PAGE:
What about the Universe as a whole? Carl Sagan popularised the idea of a ‘cosmic calendar’. If the entire age of the Universe — 13.8 billion years — were to be scaled down to one year, starting with the Big Bang on January 1, then the first galaxies formed around January 22, but the Milky Way formed only on March 16. Our solar system formed as late as September 2 and the first life on Earth arose around 19 days later. Animals migrated onto land around December 22, and modern humans arose on December 31 at 11.52 p.m. All of modern history has occurred only in the last second!

Exploding stars eject their outer layers at 1000s of km/s and we can actually see this expansion from objects in our own Galaxy or very nearby. Here are some images that the Public Outreach and Education Committee (POEC) of the Astronomical Society of India (ASI) came up with as its contribution to #10YearChallenge. The images of the supernova 1987A in visible light and radio clearly show how this object has changed over 20 years.

 

Does this mean that we can see such changes within a human lifetime only if they are near enough? Not necessarily. Cosmic timescales are huge, but if our telescopes could produce images with sufficient detail (or resolution), then we could even detect changes in objects much farther away, provided they moved that much faster for their distance from us.

The timelapse images below, depicting a radio jet from a black hole in galaxy 3C 111, is one such example. This is a jet of plasma ejected by a supermassive black hole at a speed very very close to the speed of light itself. 3C 111 is about 700 million light years away from us. We can see how this jet has changed over only 10 years by using a radio telescope that is equivalent to one that is as big as the United States of America!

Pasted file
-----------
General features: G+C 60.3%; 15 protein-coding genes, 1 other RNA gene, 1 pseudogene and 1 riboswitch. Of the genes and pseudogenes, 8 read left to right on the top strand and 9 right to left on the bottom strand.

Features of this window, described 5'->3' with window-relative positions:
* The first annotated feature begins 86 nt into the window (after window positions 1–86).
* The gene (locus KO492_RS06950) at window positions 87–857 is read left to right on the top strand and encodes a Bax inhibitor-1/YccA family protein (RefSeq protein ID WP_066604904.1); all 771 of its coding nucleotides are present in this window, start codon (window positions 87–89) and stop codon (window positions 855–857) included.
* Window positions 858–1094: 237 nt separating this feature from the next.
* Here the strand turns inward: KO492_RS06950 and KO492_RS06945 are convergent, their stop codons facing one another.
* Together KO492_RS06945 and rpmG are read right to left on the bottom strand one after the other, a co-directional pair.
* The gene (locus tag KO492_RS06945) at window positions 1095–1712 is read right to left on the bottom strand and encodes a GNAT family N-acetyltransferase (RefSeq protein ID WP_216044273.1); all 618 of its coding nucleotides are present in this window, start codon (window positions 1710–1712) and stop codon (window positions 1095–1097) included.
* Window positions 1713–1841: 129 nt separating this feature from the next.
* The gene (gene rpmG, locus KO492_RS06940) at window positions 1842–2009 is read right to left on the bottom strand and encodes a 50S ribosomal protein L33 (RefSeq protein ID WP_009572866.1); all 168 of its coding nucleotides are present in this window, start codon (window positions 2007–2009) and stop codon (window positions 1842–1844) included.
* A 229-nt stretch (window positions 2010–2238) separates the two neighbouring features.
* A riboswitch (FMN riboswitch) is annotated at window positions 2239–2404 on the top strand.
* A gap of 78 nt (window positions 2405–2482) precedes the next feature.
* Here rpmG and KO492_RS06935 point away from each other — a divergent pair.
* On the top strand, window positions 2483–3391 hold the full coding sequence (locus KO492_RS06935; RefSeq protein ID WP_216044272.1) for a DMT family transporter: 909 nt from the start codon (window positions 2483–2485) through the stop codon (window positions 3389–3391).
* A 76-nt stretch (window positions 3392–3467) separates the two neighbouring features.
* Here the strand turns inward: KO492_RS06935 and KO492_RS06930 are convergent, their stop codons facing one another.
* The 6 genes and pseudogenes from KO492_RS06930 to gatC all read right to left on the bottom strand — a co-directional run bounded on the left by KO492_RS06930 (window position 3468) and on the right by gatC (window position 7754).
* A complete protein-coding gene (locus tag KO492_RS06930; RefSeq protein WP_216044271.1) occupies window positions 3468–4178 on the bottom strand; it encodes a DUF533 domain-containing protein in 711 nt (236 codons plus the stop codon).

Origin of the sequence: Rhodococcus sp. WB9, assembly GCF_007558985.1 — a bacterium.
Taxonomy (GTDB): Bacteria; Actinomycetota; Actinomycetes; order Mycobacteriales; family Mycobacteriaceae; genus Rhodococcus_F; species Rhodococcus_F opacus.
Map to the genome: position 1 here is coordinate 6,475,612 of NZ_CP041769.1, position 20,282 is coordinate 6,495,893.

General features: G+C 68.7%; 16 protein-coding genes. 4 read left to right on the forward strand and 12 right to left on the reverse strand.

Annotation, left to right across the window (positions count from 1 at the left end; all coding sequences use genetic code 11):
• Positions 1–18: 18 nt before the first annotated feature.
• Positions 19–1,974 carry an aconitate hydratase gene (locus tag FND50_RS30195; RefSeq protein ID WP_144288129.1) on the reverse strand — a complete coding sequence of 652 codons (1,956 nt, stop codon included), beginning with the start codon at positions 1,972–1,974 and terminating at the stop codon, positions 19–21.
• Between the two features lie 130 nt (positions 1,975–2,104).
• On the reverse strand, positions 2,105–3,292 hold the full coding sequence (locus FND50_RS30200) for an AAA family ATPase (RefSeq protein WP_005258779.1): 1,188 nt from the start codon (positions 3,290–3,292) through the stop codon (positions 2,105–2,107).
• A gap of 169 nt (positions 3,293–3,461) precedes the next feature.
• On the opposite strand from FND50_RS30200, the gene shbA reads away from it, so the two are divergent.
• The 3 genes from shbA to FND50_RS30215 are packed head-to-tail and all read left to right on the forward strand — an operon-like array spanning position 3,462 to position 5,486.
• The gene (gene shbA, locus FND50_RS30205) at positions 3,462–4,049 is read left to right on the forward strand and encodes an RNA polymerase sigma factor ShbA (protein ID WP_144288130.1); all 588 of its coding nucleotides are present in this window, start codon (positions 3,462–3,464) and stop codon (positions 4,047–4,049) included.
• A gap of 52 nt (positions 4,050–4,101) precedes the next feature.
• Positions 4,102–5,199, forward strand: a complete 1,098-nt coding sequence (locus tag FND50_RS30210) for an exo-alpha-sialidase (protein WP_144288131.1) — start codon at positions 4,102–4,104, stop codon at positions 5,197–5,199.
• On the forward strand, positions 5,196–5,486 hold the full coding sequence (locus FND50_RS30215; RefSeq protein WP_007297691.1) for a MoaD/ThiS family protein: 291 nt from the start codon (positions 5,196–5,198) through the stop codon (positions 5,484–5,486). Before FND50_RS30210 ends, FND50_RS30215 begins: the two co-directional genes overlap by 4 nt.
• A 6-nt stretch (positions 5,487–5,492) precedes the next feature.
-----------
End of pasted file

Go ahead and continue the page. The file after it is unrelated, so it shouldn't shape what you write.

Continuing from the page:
It is not just incredibly fast or very close-by celestial objects that change over a few years. Our knowledge of the cosmos itself changes by extraordinary amounts over such a period (probably because a typical PhD thesis takes that long too). The final ‘10-year challenge’ comparison below shows how much our knowledge has grown in a field that was purely the realm of science fiction as recently as a couple of decades ago — namely, exoplanets. Mainly because of telescopes like the Kepler Mission, we have now, in 2019, discovered 10 times the number of planets around other stars compared to what we knew in 2009. Who knows what the next ten years will teach us about our Universe?

 

 

Our cosmos is a never-ending source of surprises. It is full of events that happen ever so slowly, but somewhere, sometime, an entire star can explode in just minutes. It is full of objects that span unimaginable sizes, but if we look at nearby ones with sufficiently powerful telescopes, we can glimpse such large structures changing before our very eyes. Hopefully, humanity will be able to tackle something that is certainly changing rapidly, in the coming 10 years — the climate — so that we can continue to gaze at the Universe in amazement. Meanwhile, as a friend pointed out to me, our astronomy-themed ‘10 year challenge’ pictures can at least serve to confuse those face-recognition algorithms that expect to see a nose on all pictures hash-tagged as #10YearChallenge!